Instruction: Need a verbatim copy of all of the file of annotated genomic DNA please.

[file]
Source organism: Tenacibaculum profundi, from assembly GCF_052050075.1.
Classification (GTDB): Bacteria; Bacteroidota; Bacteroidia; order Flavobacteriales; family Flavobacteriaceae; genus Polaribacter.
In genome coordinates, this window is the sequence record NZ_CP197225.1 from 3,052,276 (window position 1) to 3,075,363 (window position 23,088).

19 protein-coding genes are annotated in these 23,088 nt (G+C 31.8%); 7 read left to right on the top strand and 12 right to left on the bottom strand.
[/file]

Source organism: Tenacibaculum profundi, from assembly GCF_052050075.1.
Classification (GTDB): Bacteria; Bacteroidota; Bacteroidia; order Flavobacteriales; family Flavobacteriaceae; genus Polaribacter.
In genome coordinates, this window is the sequence record NZ_CP197225.1 from 3,052,276 (window position 1) to 3,075,363 (window position 23,088).

19 protein-coding genes are annotated in these 23,088 nt (G+C 31.8%); 7 read left to right on the top strand and 12 right to left on the bottom strand.